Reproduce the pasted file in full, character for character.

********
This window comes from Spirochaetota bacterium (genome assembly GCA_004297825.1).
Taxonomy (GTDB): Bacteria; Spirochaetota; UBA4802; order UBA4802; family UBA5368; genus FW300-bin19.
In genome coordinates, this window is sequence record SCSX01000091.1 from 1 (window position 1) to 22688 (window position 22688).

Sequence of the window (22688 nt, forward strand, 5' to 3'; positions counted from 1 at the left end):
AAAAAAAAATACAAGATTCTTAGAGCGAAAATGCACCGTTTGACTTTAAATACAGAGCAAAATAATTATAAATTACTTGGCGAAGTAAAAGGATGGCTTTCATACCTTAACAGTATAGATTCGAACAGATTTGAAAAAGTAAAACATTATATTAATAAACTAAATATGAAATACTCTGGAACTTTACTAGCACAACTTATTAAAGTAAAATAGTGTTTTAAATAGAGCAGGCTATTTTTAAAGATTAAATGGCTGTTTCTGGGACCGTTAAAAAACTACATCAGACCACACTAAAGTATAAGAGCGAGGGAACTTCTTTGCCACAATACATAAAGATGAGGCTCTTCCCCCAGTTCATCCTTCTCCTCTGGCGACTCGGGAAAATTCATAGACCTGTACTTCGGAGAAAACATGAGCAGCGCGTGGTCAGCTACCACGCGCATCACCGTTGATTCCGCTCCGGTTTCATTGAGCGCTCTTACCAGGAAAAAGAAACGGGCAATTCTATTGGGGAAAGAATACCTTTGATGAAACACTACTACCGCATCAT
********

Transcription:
This window comes from Spirochaetota bacterium (genome assembly GCA_004297825.1).
Taxonomy (GTDB): Bacteria; Spirochaetota; UBA4802; order UBA4802; family UBA5368; genus FW300-bin19.
In genome coordinates, this window is sequence record SCSX01000091.1 from 1 (window position 1) to 22688 (window position 22688).

Sequence of the window (22688 nt, forward strand, 5' to 3'; positions counted from 1 at the left end):
AAAAAAAAATACAAGATTCTTAGAGCGAAAATGCACCGTTTGACTTTAAATACAGAGCAAAATAATTATAAATTACTTGGCGAAGTAAAAGGATGGCTTTCATACCTTAACAGTATAGATTCGAACAGATTTGAAAAAGTAAAACATTATATTAATAAACTAAATATGAAATACTCTGGAACTTTACTAGCACAACTTATTAAAGTAAAATAGTGTTTTAAATAGAGCAGGCTATTTTTAAAGATTAAATGGCTGTTTCTGGGACCGTTAAAAAACTACATCAGACCACACTAAAGTATAAGAGCGAGGGAACTTCTTTGCCACAATACATAAAGATGAGGCTCTTCCCCCAGTTCATCCTTCTCCTCTGGCGACTCGGGAAAATTCATAGACCTGTACTTCGGAGAAAACATGAGCAGCGCGTGGTCAGCTACCACGCGCATCACCGTTGATTCCGCTCCGGTTTCATTGAGCGCTCTTACCAGGAAAAAGAAACGGGCAATTCTATTGGGGAAAGAATACCTTTGATGAAACACTACTACCGCATCAT